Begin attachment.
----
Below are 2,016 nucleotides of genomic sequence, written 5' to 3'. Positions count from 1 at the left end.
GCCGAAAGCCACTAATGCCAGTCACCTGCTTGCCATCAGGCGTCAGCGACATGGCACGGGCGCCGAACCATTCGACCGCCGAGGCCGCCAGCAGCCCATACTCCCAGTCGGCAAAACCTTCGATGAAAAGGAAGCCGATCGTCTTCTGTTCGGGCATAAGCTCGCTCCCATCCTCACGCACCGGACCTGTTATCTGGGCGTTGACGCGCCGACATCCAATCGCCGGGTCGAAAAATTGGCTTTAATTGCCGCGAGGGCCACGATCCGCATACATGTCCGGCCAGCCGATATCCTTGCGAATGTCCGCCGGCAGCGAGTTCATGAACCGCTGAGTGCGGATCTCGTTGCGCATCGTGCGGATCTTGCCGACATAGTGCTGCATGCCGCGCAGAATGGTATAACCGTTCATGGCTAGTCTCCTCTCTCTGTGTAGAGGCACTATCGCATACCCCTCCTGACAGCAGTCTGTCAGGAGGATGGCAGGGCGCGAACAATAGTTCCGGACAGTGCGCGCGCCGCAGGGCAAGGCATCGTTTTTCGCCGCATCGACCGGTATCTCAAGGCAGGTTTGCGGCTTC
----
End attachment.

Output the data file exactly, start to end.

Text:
Below are 2,016 nucleotides of genomic sequence, written 5' to 3'. Positions count from 1 at the left end.
GCCGAAAGCCACTAATGCCAGTCACCTGCTTGCCATCAGGCGTCAGCGACATGGCACGGGCGCCGAACCATTCGACCGCCGAGGCCGCCAGCAGCCCATACTCCCAGTCGGCAAAACCTTCGATGAAAAGGAAGCCGATCGTCTTCTGTTCGGGCATAAGCTCGCTCCCATCCTCACGCACCGGACCTGTTATCTGGGCGTTGACGCGCCGACATCCAATCGCCGGGTCGAAAAATTGGCTTTAATTGCCGCGAGGGCCACGATCCGCATACATGTCCGGCCAGCCGATATCCTTGCGAATGTCCGCCGGCAGCGAGTTCATGAACCGCTGAGTGCGGATCTCGTTGCGCATCGTGCGGATCTTGCCGACATAGTGCTGCATGCCGCGCAGAATGGTATAACCGTTCATGGCTAGTCTCCTCTCTCTGTGTAGAGGCACTATCGCATACCCCTCCTGACAGCAGTCTGTCAGGAGGATGGCAGGGCGCGAACAATAGTTCCGGACAGTGCGCGCGCCGCAGGGCAAGGCATCGTTTTTCGCCGCATCGACCGGTATCTCAAGGCAGGTTTGCGGCTTC